The list is of course not exhaustive.

Most healthcare workers seem to have no objections to vaccinating against other illnesses, like measles or hepatitis B. But somehow they seemed to have this blind spot when it comes to the flu vaccine.

The "I've never had the flu, so I don't need the vaccine" excuse doesn't work. For the same reason as "I never got pregnant, so I don't need contraceptives." Or  "I've never been in a car crash, so I don't need a seat belt." Don't work. I've never had hepatitis B, you can be sure that I'd have that vaccine again. Same goes for all of them. I've never had Tetanus, but you can bet your bloody arse that I'd get the Tdap if I've had a serious cut when walking around mother nature. I've never had Yellow Fever, Typhoid, Cholera, Japanese Encephalitis or Hepatitis A but yes I'd have that vaccine if I was travelling to those countries where they are prevalent.

And honestly I struggle to understand why, most of the time I think it is purely out of sheer bloody mindedness rather than actual facts. Some people see it as a form or rebellion against a higher authority. It's one small needle. Once a year. And it's there to protect us, our loved ones and those who we are taking care of. There is not beating around the bush about this. At worst we will get a sore arm, 24 hours sniffles and an immune system that will know how to battle the flu. It's a myth that you get a cold after a vaccine and it's a myth that healthy people don't need a vaccine.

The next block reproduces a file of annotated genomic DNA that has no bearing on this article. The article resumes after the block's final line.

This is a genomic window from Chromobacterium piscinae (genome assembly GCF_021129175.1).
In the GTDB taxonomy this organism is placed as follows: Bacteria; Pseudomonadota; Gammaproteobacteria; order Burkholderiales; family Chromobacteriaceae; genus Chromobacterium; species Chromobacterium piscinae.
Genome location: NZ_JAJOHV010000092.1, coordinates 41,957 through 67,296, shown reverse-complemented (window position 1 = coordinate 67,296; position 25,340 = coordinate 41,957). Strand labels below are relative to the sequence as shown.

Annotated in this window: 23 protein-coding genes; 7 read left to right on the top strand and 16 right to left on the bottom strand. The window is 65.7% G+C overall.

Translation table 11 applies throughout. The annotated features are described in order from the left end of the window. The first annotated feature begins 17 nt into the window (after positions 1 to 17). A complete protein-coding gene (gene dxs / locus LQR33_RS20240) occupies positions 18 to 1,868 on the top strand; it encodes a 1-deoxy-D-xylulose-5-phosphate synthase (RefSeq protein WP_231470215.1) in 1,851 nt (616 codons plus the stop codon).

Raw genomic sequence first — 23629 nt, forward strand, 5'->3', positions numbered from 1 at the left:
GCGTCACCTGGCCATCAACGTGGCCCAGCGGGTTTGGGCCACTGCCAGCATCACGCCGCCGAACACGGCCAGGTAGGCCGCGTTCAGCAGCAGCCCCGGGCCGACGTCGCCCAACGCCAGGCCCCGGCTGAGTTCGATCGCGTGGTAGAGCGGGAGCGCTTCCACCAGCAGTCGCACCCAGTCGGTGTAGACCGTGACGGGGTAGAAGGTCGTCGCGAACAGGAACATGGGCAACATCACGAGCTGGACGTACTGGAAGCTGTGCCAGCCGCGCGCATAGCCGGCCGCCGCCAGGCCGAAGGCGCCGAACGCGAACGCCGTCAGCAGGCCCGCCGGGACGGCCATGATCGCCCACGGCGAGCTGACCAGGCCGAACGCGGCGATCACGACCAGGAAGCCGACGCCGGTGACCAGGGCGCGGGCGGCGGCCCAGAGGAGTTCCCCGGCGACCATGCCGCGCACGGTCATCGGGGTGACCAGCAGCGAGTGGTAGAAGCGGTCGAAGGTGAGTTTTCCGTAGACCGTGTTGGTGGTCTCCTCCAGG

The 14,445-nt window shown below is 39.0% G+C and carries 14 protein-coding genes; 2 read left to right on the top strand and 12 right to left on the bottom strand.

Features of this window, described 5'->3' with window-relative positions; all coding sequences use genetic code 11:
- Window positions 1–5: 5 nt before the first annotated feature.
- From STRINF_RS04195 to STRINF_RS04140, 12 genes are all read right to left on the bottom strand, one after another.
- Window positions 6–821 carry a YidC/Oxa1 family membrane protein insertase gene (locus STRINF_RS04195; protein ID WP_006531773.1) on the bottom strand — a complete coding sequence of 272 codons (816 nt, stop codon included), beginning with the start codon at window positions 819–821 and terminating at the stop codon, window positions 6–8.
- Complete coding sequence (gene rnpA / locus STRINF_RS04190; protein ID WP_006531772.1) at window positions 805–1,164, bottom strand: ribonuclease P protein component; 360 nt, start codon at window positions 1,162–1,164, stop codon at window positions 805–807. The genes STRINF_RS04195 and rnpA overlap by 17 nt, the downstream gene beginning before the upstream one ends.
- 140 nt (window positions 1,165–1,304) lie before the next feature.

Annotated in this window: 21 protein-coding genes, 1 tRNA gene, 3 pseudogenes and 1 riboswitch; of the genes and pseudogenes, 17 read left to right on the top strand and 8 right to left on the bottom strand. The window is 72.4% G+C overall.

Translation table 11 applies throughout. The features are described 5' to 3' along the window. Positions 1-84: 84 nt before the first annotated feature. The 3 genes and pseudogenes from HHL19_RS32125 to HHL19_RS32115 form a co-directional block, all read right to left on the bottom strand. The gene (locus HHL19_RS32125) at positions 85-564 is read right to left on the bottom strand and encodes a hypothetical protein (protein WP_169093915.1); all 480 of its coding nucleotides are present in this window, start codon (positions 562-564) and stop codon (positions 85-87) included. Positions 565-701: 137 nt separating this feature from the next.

I have come across people who just flat our state "I don't agree with it." What is there not to agree with? It's a low risk thing to do. Even young health people have died from the flu. In fact if you look at the greatest epidemic in human history, the Spanish flu, majority of those who died were aged between 20-50. The more I listen to people who object to it, the more I get convinced that it should be mandated as a requirement to work in healthcare, like they do in America. Require those who don't vaccinate to wear masks if necessary. We are there to take care of the patient. Not our ego. Our egos will heal, some of our patients might not because of ill-thought out refusals.